Who has done more for the reputation of the wines of Tuscany than any one else? The answer has to be Piero Antinori, the current head of a family that has been
producing wine for over 600 years.
He was in London recently to show a small selection of his wines, those which have made the most impact on the Tuscan wine scene, namely Cervaro della Sala, Tignanello, Gualdo al Tassa and Solaia. Each has a story to tell, in three vintages.
Cervaro della Sala is in fact a deviation into Umbria, but as Piero said, it could almost be considered an extension of Tuscany, and its white wines have
always been more successful than those of Tuscany.
Cervaro della Sala
Back in 1980 Antinori began experimenting with new grape varieties on their estate at the magnificent
Castello dell Sala and in 1985 produced the first Cervaro della Sala, a blend of international Chardonnay and the intrinsically Umbrian Grecchetto. The wine was
seen as a white counterpart to Tignanello, and they included Grecchetto as they did not want to produce “just another Chardonnay”. With its high acidity and thick
skins, it can enhance a blend, but as with Petit Verdot in Bordeaux, you do not want a pure Grecchetto.
Cervaro della Sala 2000
Quite a solid oaky nose with a rounded nutty palate. The oak is still quite dominate, after nine months in barrel, but there are layers of flavour to develop.
Cervaro della Sala 1999
Beginning to lose its youthful oakiness and develop some intriguing herbal notes. The oak on the palate is nicely integrated with appealing mouth-feel and texture.
Cervaro della Sala 1994
The colour is much deeper, with slightly oily overtones on the nose, and on the palate lovely herbal notes, with a good acidity and a long nutty finish. It certainly shows the ageing potential of Cervaro della Sala.
Tignanello is the wine for which Antinori is known above all others. It was developed in the 1970s in an attempt to redeem the abysmal reputation for
Chianti at that time. The first Tignanello, the 1971 vintage, was a pure Sangiovese, but since 1975 they have added some Cabernet Sauvignon, so that the blend is
usually about 80 per cent Sangiovese to 20 per cent Cabernet Sauvignon. In fact with the change in the regulations controlling Chianti Classico, Tignanello
could be labelled Chianti, but it remains firmly Tignanello, with its own individual identity. As Piero Antinori explained, the real break with tradition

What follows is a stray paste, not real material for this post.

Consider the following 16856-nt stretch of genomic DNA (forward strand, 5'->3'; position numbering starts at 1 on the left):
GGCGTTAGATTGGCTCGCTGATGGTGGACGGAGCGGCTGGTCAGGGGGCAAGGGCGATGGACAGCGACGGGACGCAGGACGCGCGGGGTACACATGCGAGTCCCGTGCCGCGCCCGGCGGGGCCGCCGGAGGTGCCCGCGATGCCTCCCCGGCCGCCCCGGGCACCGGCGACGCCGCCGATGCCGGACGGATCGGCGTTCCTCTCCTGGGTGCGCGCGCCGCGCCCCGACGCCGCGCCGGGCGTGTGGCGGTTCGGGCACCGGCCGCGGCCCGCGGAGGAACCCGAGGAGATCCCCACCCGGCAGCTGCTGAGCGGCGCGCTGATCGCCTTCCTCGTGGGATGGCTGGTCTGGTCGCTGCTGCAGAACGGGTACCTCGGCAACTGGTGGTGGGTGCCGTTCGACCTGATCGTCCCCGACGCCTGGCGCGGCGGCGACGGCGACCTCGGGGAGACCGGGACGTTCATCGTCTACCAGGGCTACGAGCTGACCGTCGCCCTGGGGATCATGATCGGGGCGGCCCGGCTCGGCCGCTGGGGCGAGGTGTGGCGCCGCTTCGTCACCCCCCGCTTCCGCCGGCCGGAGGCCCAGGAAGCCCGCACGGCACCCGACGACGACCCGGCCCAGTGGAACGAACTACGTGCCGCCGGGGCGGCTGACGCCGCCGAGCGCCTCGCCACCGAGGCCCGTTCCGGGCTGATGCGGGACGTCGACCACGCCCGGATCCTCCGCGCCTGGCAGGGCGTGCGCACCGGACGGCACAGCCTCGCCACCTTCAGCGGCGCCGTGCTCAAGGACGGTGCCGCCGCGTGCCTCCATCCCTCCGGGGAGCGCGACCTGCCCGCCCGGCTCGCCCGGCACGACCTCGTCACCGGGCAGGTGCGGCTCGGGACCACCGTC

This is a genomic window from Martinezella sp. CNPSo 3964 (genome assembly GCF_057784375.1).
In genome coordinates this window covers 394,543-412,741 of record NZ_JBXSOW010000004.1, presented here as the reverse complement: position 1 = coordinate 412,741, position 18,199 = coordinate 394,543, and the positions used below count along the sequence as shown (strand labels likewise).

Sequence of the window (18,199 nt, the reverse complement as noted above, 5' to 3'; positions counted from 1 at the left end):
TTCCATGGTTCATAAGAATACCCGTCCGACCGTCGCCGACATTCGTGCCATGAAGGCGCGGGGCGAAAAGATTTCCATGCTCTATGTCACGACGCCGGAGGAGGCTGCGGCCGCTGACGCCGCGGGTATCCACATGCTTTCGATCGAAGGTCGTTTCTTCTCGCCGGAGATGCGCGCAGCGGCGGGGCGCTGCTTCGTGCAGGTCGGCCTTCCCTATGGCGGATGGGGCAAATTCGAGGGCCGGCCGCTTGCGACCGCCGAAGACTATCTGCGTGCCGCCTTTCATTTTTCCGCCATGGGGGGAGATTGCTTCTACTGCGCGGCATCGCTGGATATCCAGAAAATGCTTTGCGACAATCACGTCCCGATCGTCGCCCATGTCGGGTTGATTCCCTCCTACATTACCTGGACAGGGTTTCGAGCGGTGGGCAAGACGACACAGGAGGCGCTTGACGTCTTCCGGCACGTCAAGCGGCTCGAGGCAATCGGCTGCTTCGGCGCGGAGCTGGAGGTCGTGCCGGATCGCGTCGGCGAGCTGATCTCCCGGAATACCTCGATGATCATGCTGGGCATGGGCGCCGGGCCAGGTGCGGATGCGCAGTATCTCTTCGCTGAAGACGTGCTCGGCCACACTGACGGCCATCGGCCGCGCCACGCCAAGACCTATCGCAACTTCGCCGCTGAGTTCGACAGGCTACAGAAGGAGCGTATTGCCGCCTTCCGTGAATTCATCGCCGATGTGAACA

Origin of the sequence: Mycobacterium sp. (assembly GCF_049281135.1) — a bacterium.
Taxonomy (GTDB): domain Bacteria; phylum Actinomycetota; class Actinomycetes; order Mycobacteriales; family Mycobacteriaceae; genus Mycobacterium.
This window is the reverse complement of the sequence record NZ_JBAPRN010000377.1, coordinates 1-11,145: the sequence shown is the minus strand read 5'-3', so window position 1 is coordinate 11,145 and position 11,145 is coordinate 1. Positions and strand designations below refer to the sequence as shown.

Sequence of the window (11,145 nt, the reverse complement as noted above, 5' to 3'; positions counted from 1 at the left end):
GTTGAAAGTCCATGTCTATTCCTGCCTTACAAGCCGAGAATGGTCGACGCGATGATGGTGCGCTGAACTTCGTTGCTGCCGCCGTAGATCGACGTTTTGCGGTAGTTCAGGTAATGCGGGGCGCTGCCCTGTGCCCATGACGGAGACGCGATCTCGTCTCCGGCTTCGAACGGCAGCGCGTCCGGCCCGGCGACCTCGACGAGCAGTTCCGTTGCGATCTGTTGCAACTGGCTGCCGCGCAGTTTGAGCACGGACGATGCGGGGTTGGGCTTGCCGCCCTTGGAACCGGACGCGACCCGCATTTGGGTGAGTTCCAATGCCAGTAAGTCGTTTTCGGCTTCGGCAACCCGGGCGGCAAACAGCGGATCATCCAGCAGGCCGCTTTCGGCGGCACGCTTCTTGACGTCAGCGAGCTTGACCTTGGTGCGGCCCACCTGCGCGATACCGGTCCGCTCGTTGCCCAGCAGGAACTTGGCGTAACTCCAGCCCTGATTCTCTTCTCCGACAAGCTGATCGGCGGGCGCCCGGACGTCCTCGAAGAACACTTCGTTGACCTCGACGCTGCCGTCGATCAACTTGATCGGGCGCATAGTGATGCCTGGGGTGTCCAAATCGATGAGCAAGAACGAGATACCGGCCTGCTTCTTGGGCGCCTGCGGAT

was the absence of white grapes, at a time when Chianti was criticised for the excessive amount of white grapes used in a red wine, while the use of
small oak barrels of French oak, rather than the large casks of Slavonian oak, represented another significant departure from local practice.
A deep young colour, with a ripe, rounded nose. There are firm tannins on the palate, with a concentration of fruit that is typical of the vintage. The Sangiovese in 2000 was softer than usual, so this Tignanello will be ready to drink relatively early.
Developing a more cedary character on the nose, with some firm, smoky fruit on the palate, with firm tannins and an elegant finish. It is more structured than 2000, with a longer life ahead of it, and for Piero, “more Tuscan”.
1993 is not a particularly special vintage in Tuscany, but this shows just how well Tignanello can age, with a smoky, cedary nose, and rounded chunky fruit. There was something intrinsically Italian about it, quite unlike many of the more modern Super-Tuscans.
Gualdo al Tasso
Gualdo al Tasso marks the development of the Antinori estate in the increasingly fashionable coastal wine region of Bolgheri. 1990 was the first vintage of this
essentially Bordeaux blend of Cabernet and Merlot, with just a hint of Syrah.
Gualdo al Tasso 2000
Quite closed on the nose, with some soft tannins and rounded fruit.
Gualdo al Tasso 1998
A particularly good vintage in Bolgheri. And Piero is very pleased with this, with its structured nose, and on the palate some ripe cassis fruit, with a backbone of supple tannins.
Gualdo al Tasso 1997
The colour is beginning to develop, and the nose has some dry cedary notes, with quite dense, firm fruit on the palate, and chunky tannins. It is beginning to lose its youthful fruitiness to take on some notes of maturity.
Solaia provides a contrast to Tignanello, for having begun life as a pure Cabernet Sauvignon it is now about 80 per cent Cabernet Sauvignon, with some Sangiovese.
The first commercial vintage was 1979, with its development prompted initially by an excess production of Cabernet Sauvignon.
A harmonious balance of concentration and elegance, with rounded tannins and ripe fruit.
Generally considered the best vintage of the last ten years, with a firm nose and dense cedary notes on the palate and tightly-knit fruit. It is very appealing now, but will continue to develop with age.
Just beginning to drink well now, but with twenty years of life ahead of it, according to Piero. The colour is beginning to develop; there are wonderful smoky notes on the nose, with long lingering, cedary fruit on the palate. It was the perfect note on which to finish a tasting.